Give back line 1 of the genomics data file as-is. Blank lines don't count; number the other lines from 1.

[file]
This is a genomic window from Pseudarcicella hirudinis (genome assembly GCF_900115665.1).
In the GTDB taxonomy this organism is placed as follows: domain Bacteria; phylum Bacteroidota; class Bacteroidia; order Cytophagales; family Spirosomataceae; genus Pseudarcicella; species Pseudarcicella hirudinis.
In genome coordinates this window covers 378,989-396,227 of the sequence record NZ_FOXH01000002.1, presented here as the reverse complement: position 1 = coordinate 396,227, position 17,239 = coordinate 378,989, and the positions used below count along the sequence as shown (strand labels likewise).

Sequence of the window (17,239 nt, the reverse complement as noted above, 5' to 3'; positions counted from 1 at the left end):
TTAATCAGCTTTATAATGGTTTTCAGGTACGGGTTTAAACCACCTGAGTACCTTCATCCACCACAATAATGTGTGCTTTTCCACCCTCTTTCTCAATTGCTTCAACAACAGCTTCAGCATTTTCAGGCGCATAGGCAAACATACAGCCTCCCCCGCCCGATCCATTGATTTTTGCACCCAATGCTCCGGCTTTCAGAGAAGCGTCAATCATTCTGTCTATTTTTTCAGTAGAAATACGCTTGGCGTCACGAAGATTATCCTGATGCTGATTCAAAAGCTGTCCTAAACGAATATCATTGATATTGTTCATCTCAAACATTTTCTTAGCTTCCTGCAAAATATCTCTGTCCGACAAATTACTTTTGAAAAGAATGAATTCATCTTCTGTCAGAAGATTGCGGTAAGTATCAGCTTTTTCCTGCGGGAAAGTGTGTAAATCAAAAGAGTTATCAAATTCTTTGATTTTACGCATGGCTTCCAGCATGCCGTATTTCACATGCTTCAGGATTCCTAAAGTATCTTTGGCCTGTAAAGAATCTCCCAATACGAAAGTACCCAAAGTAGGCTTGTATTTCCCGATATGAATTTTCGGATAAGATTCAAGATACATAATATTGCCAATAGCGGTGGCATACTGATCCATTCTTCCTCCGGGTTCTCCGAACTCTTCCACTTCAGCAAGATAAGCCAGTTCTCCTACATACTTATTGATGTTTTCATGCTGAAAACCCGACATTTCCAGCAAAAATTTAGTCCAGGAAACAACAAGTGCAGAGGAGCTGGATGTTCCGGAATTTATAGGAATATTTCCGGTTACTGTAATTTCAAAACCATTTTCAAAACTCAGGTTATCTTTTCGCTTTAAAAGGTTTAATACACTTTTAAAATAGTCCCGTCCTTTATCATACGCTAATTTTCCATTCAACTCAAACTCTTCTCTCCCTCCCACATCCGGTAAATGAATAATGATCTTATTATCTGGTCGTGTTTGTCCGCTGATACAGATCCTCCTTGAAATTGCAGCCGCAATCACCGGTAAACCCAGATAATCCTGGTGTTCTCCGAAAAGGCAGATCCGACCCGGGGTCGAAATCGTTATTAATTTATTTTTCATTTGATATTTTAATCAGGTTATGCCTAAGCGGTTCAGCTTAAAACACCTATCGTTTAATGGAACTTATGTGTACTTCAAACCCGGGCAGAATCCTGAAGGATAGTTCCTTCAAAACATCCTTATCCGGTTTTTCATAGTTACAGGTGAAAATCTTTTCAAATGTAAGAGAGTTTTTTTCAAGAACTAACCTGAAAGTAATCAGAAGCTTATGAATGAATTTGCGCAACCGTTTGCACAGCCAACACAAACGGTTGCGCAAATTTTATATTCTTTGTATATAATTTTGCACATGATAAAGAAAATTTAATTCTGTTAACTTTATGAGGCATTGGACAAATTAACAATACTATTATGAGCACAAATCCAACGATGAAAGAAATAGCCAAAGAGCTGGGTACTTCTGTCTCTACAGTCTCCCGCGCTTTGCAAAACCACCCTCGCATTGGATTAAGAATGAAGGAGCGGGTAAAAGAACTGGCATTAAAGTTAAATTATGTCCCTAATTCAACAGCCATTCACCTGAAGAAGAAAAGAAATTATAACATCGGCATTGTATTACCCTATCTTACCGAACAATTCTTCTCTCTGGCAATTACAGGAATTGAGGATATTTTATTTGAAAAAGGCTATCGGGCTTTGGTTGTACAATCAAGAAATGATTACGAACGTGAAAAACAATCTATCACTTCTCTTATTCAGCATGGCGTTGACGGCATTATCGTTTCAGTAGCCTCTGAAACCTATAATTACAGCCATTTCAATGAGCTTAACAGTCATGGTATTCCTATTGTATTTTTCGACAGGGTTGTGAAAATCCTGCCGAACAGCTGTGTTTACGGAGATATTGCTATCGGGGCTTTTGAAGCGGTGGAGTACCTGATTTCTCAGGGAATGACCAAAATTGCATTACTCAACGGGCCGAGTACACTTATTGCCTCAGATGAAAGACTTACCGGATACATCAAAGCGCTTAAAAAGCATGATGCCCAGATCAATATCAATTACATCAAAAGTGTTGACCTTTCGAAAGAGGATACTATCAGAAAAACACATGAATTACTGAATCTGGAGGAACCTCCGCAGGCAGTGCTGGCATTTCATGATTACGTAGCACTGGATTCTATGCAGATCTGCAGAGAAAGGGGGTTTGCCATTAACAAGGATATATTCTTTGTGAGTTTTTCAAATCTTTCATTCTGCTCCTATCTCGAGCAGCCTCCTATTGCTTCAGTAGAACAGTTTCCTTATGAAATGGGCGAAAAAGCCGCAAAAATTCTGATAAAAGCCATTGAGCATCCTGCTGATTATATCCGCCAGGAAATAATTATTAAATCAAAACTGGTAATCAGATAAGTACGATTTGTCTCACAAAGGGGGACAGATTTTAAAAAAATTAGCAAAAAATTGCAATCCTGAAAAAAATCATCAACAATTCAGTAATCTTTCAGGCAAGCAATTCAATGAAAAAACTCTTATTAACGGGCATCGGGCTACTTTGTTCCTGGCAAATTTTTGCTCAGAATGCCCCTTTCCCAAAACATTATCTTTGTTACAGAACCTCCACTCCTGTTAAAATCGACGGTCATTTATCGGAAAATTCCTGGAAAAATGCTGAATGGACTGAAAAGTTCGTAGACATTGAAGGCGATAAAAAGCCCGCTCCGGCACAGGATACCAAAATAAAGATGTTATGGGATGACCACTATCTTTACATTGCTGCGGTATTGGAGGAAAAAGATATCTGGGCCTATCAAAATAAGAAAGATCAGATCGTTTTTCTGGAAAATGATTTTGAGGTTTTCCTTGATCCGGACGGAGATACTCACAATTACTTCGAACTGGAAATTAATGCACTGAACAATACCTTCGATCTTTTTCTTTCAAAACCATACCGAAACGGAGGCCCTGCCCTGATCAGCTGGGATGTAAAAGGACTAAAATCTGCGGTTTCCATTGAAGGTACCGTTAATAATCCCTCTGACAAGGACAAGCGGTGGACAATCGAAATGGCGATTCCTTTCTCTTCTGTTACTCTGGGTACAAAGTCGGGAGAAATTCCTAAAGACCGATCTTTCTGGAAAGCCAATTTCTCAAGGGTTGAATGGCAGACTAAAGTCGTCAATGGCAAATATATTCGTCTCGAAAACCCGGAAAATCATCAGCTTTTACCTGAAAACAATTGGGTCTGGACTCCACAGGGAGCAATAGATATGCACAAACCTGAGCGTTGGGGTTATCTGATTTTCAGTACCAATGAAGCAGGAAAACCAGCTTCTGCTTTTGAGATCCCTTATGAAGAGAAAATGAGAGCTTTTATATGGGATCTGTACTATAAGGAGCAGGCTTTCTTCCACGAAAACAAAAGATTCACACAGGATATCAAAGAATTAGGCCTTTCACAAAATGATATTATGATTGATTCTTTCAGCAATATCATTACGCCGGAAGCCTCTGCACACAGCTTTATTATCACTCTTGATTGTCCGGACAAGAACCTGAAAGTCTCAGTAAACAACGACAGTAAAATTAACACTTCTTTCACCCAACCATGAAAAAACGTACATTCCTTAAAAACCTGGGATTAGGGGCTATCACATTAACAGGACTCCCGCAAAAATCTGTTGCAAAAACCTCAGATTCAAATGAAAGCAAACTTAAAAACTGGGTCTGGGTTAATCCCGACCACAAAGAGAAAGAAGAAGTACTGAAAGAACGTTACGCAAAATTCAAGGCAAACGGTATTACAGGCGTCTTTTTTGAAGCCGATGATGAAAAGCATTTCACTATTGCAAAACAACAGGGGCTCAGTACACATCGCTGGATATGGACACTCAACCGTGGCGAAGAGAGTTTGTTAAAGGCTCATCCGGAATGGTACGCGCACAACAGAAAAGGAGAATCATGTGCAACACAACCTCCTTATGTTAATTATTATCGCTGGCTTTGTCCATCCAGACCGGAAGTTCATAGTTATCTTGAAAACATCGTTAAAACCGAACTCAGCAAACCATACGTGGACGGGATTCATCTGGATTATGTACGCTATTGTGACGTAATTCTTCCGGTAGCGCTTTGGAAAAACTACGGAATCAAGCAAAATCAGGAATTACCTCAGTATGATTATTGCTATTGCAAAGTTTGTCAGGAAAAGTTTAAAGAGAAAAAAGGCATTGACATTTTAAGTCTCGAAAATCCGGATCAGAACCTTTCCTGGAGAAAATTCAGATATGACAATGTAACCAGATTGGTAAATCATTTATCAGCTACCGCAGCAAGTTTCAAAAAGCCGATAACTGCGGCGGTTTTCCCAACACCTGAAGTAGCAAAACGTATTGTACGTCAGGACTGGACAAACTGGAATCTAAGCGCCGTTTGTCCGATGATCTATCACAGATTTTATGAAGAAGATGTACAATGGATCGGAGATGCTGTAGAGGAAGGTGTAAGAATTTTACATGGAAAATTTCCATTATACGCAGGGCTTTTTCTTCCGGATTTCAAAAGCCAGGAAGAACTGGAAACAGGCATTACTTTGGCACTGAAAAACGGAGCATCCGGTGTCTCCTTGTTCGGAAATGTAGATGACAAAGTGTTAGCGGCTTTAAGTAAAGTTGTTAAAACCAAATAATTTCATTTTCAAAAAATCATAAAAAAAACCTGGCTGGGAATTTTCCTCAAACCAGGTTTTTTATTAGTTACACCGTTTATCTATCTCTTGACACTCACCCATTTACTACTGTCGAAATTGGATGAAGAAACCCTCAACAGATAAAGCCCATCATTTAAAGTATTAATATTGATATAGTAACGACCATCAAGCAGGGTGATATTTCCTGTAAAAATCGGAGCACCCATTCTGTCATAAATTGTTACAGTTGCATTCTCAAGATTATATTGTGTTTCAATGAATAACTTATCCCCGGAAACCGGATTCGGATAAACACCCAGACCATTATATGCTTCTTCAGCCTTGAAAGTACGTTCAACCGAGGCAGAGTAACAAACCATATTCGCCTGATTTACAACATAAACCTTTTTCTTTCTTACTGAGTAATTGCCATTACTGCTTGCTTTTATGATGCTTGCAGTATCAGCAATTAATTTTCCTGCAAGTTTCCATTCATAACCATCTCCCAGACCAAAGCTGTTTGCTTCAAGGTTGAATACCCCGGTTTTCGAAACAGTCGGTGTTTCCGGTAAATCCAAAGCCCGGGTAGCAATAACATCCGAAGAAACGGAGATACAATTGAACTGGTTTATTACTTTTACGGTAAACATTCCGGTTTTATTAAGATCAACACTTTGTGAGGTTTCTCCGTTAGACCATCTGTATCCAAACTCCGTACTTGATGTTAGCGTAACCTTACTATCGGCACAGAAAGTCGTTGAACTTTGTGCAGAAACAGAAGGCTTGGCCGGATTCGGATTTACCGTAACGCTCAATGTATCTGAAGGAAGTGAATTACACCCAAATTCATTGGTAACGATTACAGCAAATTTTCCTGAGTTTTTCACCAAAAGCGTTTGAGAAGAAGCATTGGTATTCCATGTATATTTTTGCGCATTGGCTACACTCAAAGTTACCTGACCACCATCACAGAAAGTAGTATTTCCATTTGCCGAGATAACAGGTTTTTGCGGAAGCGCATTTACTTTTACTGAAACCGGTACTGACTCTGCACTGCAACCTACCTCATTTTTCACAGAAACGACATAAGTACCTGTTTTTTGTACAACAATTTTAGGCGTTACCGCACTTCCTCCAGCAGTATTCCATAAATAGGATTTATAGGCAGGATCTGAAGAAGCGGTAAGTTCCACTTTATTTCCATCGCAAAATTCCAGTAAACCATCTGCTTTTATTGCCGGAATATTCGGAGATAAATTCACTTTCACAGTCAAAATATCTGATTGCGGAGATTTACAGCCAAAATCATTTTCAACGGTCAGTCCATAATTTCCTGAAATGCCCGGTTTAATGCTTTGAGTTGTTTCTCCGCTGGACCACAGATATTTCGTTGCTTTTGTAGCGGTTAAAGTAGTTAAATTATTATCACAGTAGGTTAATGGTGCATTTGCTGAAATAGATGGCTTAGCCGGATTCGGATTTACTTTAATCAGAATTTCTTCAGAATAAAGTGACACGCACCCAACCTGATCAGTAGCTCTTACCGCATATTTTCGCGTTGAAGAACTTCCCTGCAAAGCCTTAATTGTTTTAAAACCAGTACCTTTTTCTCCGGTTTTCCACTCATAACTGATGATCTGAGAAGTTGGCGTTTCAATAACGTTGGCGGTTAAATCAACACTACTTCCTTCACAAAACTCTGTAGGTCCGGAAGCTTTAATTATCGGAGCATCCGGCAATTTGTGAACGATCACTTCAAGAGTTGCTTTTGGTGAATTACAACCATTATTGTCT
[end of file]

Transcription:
This is a genomic window from Pseudarcicella hirudinis (genome assembly GCF_900115665.1).